SE:SS is - would be - more about early space opera and classic SF. Where a particular storyline in Sunless Skies might make you feel like you're reading something by Neil Gaiman, an encounter in SE:SS would feel more like one of the good episodes in original Star Trek, the ones where the ship or crew are in peril and the characters must wrestle with their own beliefs and fears to resolve the situation.

In particular, there are three ways in which I think the design of SE:SS can outshine Failbetter Games' offering. This is not to say that SE:SS would be strictly better, or more complex, but that it has a different focus.

  1. Crew Interaction For all of its focus on writing compelling characters, Sunless Sea weirdly misses out on having them interact with each other, or offer comment. Your ship is full of weird, unusual people, yet they never talk to each other or have an opinion on your actions. In SE:SS, your crew's personalities and beliefs are very important. They may agree or disagree with your actions, sometimes strongly. They argue with each other, offer suggestions and pleas. They can develop in multiple directions depending on your handling of them.
  2. Peril Events This is the name I've just made up for the kind of event in a game based on text-based choices where you are in a particular worsening situation that needs to be resolved. Maybe your ship is being attacked by robot spiders. Maybe time is running out to find a cure for a strange virus. Maybe the next murder will happen on a Sunday night, as always, and there are so many possible avenues of investigation. As the event unfolds, you are given multiple options to make progress, some higher-risk than others. This kind of game-within-a-game is very enjoyable if done right, and Sunless Sea does it a little bit, but there's so much more that can be done in this space.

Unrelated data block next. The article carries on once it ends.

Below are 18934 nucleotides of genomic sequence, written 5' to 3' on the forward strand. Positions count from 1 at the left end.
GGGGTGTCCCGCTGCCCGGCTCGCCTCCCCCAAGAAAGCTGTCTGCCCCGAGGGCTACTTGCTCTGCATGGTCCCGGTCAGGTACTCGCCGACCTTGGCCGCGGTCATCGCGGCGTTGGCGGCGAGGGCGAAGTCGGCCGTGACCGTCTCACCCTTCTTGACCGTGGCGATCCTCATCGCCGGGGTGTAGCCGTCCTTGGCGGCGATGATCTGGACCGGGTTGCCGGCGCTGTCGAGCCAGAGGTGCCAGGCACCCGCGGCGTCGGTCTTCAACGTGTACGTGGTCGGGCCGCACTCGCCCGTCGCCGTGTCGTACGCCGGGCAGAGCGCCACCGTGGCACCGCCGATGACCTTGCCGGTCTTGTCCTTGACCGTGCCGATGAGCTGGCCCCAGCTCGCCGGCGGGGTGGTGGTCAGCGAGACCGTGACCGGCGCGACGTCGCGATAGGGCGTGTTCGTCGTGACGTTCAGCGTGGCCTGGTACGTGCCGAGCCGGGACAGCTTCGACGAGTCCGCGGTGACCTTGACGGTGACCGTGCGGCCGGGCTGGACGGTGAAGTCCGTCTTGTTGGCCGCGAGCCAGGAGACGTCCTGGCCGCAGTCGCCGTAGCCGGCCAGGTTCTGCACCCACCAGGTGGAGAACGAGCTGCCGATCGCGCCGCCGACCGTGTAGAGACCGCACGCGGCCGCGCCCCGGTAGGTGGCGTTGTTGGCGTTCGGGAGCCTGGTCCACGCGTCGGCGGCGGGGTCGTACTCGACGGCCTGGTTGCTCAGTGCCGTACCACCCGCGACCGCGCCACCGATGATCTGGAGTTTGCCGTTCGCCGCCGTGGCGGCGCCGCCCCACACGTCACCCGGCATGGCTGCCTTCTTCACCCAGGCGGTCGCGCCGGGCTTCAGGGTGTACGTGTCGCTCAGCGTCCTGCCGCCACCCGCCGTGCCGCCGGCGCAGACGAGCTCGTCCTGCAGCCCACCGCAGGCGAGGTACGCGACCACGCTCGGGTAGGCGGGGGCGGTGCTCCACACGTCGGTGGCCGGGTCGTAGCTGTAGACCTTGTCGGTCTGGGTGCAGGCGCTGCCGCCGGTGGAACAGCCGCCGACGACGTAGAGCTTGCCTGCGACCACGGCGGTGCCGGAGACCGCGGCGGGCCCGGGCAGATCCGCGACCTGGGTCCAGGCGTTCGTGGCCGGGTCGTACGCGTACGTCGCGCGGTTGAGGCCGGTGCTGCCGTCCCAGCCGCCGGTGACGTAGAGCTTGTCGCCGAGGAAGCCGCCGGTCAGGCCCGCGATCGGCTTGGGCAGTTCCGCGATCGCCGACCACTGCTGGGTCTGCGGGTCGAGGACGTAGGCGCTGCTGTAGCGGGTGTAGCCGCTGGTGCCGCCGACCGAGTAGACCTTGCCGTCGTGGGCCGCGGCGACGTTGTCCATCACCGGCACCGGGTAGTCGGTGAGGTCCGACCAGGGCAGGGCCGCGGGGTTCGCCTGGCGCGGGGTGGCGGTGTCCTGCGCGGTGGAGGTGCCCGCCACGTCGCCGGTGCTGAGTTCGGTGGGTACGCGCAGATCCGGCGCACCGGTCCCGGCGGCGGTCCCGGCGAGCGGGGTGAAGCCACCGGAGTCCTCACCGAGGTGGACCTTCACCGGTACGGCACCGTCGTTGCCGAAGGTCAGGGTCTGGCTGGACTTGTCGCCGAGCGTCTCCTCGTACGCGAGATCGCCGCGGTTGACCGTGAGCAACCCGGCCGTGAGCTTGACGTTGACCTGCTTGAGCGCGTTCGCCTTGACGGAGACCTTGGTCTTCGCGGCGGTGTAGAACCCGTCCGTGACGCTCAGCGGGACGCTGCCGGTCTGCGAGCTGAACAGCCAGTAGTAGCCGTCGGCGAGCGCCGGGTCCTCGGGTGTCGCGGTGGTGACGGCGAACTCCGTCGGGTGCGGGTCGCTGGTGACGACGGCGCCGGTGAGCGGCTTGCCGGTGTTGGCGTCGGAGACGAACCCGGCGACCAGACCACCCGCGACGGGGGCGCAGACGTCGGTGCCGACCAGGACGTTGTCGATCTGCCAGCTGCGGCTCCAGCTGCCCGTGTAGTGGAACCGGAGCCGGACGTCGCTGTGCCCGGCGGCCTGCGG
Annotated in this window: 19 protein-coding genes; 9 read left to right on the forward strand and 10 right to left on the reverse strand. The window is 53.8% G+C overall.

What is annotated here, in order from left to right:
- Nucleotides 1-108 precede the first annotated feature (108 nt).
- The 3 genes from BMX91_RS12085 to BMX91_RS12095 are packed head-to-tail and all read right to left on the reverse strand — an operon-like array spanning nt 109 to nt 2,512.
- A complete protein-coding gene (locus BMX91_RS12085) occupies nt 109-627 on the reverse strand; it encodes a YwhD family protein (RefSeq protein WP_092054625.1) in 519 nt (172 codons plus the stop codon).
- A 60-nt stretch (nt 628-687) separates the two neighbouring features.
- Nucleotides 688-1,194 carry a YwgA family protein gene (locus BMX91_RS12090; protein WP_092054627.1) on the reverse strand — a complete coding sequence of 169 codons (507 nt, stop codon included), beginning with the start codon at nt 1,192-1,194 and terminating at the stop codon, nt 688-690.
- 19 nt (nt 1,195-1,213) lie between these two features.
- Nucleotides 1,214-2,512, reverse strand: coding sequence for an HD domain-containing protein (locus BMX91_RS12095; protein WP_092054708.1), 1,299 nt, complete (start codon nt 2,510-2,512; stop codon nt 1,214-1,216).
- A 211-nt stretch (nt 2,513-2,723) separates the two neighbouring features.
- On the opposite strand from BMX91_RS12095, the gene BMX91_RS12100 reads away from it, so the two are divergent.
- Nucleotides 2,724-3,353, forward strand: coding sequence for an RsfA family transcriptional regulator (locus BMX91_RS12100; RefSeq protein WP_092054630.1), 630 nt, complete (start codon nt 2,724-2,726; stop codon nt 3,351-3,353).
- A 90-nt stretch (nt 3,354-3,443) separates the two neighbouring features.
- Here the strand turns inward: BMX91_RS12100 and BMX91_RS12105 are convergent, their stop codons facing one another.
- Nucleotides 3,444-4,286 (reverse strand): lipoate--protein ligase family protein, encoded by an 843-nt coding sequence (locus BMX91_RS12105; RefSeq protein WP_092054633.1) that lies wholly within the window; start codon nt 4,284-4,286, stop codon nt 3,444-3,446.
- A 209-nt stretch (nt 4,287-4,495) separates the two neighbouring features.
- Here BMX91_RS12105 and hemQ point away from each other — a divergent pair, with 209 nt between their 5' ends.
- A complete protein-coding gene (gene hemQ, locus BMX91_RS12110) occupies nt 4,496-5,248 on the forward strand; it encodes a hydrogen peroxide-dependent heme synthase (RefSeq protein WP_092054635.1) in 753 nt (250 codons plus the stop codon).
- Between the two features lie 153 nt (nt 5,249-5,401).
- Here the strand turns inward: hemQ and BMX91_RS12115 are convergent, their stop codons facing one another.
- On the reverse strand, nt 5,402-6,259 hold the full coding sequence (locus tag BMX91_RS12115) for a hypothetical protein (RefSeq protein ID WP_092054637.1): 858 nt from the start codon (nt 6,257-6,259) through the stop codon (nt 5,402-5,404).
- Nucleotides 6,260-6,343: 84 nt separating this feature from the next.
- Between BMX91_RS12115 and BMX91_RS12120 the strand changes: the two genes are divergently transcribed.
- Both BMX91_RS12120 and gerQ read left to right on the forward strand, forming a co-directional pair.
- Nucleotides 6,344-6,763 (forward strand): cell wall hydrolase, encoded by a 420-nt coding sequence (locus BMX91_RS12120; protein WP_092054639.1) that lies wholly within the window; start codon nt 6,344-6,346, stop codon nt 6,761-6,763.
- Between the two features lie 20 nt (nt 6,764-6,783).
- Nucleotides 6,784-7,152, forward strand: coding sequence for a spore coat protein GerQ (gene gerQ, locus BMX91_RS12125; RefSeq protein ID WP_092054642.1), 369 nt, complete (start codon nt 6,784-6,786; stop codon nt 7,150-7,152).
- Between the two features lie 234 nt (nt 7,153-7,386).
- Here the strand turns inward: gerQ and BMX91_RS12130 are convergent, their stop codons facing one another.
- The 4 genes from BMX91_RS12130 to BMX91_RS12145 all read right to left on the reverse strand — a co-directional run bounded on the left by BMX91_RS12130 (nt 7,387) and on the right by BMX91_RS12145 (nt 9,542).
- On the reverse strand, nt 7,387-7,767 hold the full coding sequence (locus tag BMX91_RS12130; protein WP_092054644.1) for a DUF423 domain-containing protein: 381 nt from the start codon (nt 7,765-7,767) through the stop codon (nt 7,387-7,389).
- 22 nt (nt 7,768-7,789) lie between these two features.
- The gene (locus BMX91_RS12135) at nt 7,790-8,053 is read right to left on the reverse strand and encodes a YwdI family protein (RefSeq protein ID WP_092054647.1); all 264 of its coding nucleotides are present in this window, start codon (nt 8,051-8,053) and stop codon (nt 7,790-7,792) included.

3. Recombination The big downside of story-driven games is that once you've played them, you've seen them. You know what choices to take to get the outcomes you want, and you know from the first line of a text how the rest of the story will go. But if a story, an encounter, can be assembled out of multiple fragments, the recombinations keep things fresh. This can be as simple as having multiple stories that start the same way to keep the reader guessing. Is there a warning buoy orbiting this planet because it's actually dangerous, or to keep out looters? Is this alien tomb harmless or full of monsters? It can also be as complex as assembling a scenario out of parts. A shipwreck: what kind of ship, what did it carry, why was it wrecked? A colony: who lives there, what is their secret, what peril are they in?

It's these ideas, which I continue to poke at, which make SE:SS a back-burner project rather than a truly dead one. So, one day, years from now? We will see.